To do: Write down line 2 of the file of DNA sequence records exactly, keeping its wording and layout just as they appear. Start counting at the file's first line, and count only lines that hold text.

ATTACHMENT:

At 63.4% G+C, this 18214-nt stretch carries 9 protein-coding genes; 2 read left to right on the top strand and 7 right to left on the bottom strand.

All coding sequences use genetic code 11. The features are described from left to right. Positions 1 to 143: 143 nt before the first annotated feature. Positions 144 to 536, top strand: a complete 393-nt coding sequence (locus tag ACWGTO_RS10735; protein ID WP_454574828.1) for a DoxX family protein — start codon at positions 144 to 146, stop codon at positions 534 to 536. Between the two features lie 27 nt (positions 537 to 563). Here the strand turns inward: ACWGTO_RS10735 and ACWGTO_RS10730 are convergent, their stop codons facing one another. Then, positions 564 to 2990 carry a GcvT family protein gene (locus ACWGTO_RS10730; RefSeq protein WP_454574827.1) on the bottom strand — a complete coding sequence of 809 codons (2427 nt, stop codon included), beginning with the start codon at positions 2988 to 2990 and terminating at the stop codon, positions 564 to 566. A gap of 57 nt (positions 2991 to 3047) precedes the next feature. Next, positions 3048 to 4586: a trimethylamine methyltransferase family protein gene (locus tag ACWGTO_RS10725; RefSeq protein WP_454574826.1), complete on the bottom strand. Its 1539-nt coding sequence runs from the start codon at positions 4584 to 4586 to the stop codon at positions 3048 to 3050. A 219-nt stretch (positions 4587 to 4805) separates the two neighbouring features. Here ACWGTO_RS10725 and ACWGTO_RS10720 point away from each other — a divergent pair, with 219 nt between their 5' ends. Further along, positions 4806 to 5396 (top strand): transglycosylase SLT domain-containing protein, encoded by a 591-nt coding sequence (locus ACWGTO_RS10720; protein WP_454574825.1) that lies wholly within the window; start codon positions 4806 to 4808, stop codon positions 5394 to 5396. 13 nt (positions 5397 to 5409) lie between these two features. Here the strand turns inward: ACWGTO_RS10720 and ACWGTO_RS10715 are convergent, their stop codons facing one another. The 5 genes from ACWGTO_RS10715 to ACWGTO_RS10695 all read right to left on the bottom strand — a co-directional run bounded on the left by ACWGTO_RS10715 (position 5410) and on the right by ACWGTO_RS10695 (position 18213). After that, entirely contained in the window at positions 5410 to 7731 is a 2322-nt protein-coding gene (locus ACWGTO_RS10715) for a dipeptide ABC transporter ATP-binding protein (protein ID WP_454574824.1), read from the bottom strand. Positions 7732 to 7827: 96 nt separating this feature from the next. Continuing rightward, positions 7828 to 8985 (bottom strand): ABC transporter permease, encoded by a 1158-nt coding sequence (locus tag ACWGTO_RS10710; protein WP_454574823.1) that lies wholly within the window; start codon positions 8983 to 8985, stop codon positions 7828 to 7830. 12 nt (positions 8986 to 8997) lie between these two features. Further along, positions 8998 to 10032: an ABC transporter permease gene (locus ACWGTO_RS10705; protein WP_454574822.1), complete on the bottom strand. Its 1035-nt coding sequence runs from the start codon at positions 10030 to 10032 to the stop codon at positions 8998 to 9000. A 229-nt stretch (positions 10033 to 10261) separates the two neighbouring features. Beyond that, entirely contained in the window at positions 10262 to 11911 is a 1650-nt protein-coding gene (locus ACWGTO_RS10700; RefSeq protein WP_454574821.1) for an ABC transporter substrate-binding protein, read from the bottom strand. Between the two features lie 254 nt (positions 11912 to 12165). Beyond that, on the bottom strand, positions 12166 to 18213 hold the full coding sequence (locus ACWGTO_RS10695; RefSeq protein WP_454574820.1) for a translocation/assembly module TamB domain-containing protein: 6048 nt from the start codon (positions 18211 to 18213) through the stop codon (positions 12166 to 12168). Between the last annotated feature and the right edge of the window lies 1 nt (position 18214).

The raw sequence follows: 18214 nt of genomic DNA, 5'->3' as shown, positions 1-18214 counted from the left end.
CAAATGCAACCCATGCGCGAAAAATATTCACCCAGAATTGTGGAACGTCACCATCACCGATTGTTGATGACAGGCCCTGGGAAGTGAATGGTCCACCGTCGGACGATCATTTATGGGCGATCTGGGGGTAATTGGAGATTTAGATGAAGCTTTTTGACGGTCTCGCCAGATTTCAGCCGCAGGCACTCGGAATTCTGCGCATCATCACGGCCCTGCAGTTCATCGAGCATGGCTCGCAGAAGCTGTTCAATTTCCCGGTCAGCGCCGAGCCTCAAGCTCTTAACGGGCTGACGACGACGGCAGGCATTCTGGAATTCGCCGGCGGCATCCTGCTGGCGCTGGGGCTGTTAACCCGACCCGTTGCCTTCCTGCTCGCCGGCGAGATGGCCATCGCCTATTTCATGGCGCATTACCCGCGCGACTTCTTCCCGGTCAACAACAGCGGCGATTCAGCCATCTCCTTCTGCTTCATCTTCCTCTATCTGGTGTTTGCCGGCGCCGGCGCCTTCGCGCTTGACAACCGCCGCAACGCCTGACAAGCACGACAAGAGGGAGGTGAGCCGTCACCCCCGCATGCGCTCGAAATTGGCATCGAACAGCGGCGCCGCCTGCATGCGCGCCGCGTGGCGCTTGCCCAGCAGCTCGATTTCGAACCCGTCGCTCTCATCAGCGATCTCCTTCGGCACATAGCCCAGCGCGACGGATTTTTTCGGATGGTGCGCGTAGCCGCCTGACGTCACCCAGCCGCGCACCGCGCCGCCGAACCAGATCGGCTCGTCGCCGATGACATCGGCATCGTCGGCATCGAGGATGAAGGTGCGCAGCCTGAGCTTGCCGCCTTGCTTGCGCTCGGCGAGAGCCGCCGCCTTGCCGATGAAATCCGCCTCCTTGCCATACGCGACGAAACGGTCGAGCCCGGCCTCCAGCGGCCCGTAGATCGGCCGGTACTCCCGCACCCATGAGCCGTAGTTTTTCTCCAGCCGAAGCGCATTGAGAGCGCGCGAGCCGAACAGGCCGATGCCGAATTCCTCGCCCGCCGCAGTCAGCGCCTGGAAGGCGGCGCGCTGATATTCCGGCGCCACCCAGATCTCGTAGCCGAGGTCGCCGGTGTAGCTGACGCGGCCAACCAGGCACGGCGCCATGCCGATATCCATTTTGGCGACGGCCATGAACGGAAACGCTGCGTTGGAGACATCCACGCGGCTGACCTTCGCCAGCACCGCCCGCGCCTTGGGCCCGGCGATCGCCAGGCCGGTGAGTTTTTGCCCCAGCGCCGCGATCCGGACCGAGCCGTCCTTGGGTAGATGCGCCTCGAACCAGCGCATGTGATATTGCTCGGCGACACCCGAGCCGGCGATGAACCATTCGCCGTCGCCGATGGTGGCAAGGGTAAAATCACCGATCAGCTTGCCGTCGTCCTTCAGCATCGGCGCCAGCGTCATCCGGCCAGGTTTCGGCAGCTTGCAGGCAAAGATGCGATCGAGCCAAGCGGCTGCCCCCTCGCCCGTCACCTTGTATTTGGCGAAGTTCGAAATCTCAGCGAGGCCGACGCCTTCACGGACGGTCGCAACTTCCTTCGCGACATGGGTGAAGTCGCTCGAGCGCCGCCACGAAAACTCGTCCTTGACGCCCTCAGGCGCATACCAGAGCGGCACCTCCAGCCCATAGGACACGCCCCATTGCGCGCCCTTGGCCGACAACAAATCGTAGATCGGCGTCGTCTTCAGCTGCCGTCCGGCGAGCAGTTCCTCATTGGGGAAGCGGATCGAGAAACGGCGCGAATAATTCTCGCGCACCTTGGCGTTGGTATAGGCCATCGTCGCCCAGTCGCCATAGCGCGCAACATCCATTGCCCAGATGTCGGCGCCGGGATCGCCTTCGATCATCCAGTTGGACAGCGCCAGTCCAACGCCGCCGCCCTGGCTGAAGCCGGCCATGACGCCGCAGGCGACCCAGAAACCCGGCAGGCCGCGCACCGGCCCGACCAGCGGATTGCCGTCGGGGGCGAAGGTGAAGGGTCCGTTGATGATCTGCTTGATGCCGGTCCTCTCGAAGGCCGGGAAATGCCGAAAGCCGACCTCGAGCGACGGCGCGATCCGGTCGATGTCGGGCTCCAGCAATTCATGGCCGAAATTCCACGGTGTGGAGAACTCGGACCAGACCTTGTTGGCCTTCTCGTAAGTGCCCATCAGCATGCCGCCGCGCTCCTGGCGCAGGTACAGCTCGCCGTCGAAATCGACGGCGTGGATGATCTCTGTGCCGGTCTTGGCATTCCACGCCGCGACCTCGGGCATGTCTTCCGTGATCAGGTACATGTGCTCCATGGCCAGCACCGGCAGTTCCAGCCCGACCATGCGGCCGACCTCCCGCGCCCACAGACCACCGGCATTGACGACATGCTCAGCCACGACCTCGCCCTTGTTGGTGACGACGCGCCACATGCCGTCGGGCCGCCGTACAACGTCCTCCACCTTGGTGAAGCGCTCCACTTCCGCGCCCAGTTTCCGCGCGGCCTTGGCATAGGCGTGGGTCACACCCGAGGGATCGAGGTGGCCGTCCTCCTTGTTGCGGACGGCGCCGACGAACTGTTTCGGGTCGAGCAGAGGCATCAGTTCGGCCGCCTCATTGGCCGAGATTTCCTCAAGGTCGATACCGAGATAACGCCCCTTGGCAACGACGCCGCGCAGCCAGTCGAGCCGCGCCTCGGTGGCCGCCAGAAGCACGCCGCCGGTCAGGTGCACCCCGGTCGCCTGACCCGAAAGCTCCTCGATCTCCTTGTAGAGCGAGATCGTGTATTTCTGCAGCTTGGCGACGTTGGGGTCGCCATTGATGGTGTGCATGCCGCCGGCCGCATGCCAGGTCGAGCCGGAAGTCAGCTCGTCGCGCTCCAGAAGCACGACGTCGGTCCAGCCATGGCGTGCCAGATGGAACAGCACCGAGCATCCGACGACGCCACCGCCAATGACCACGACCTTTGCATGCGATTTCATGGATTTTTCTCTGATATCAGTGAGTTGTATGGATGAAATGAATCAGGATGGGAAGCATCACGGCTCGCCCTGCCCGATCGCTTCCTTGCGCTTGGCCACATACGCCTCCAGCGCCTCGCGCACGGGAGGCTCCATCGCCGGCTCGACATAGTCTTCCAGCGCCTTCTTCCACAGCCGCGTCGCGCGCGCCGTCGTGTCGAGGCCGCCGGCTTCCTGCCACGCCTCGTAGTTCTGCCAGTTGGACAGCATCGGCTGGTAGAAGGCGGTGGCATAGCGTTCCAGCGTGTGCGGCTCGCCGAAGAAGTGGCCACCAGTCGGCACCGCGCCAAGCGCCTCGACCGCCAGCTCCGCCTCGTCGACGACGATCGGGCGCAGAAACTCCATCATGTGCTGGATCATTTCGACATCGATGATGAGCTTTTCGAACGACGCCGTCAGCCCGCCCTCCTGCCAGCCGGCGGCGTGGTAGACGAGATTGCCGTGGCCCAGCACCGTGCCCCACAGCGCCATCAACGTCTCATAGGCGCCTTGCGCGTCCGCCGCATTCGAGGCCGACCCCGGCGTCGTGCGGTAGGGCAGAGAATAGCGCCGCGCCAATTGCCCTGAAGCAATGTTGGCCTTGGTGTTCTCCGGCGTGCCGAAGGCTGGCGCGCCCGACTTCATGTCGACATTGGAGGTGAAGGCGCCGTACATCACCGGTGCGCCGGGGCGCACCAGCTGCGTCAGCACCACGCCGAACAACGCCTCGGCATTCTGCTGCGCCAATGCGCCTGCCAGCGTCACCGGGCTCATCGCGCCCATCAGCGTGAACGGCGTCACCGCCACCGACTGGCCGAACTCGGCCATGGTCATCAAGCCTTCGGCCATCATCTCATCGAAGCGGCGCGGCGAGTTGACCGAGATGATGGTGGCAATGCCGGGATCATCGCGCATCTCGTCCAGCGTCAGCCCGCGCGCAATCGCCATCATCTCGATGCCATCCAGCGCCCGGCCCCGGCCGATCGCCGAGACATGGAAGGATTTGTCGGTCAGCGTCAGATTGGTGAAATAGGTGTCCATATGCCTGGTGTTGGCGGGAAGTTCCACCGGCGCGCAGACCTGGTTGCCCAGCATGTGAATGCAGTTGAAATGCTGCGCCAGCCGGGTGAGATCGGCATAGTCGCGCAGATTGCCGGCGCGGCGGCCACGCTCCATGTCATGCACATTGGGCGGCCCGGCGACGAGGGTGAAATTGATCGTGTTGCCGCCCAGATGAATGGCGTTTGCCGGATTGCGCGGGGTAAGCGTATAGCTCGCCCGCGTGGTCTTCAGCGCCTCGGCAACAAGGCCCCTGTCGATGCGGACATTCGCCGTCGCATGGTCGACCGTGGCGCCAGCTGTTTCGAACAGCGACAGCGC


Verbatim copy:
All coding sequences use genetic code 11. The features are described from left to right. Positions 1 to 143: 143 nt before the first annotated feature. Positions 144 to 536, top strand: a complete 393-nt coding sequence (locus tag ACWGTO_RS10735; protein ID WP_454574828.1) for a DoxX family protein — start codon at positions 144 to 146, stop codon at positions 534 to 536. Between the two features lie 27 nt (positions 537 to 563). Here the strand turns inward: ACWGTO_RS10735 and ACWGTO_RS10730 are convergent, their stop codons facing one another. Then, positions 564 to 2990 carry a GcvT family protein gene (locus ACWGTO_RS10730; RefSeq protein WP_454574827.1) on the bottom strand — a complete coding sequence of 809 codons (2427 nt, stop codon included), beginning with the start codon at positions 2988 to 2990 and terminating at the stop codon, positions 564 to 566. A gap of 57 nt (positions 2991 to 3047) precedes the next feature. Next, positions 3048 to 4586: a trimethylamine methyltransferase family protein gene (locus tag ACWGTO_RS10725; RefSeq protein WP_454574826.1), complete on the bottom strand. Its 1539-nt coding sequence runs from the start codon at positions 4584 to 4586 to the stop codon at positions 3048 to 3050. A 219-nt stretch (positions 4587 to 4805) separates the two neighbouring features. Here ACWGTO_RS10725 and ACWGTO_RS10720 point away from each other — a divergent pair, with 219 nt between their 5' ends. Further along, positions 4806 to 5396 (top strand): transglycosylase SLT domain-containing protein, encoded by a 591-nt coding sequence (locus ACWGTO_RS10720; protein WP_454574825.1) that lies wholly within the window; start codon positions 4806 to 4808, stop codon positions 5394 to 5396. 13 nt (positions 5397 to 5409) lie between these two features. Here the strand turns inward: ACWGTO_RS10720 and ACWGTO_RS10715 are convergent, their stop codons facing one another. The 5 genes from ACWGTO_RS10715 to ACWGTO_RS10695 all read right to left on the bottom strand — a co-directional run bounded on the left by ACWGTO_RS10715 (position 5410) and on the right by ACWGTO_RS10695 (position 18213). After that, entirely contained in the window at positions 5410 to 7731 is a 2322-nt protein-coding gene (locus ACWGTO_RS10715) for a dipeptide ABC transporter ATP-binding protein (protein ID WP_454574824.1), read from the bottom strand. Positions 7732 to 7827: 96 nt separating this feature from the next. Continuing rightward, positions 7828 to 8985 (bottom strand): ABC transporter permease, encoded by a 1158-nt coding sequence (locus tag ACWGTO_RS10710; protein WP_454574823.1) that lies wholly within the window; start codon positions 8983 to 8985, stop codon positions 7828 to 7830. 12 nt (positions 8986 to 8997) lie between these two features. Further along, positions 8998 to 10032: an ABC transporter permease gene (locus ACWGTO_RS10705; protein WP_454574822.1), complete on the bottom strand. Its 1035-nt coding sequence runs from the start codon at positions 10030 to 10032 to the stop codon at positions 8998 to 9000. A 229-nt stretch (positions 10033 to 10261) separates the two neighbouring features. Beyond that, entirely contained in the window at positions 10262 to 11911 is a 1650-nt protein-coding gene (locus ACWGTO_RS10700; RefSeq protein WP_454574821.1) for an ABC transporter substrate-binding protein, read from the bottom strand. Between the two features lie 254 nt (positions 11912 to 12165). Beyond that, on the bottom strand, positions 12166 to 18213 hold the full coding sequence (locus ACWGTO_RS10695; RefSeq protein WP_454574820.1) for a translocation/assembly module TamB domain-containing protein: 6048 nt from the start codon (positions 18211 to 18213) through the stop codon (positions 12166 to 12168). Between the last annotated feature and the right edge of the window lies 1 nt (position 18214).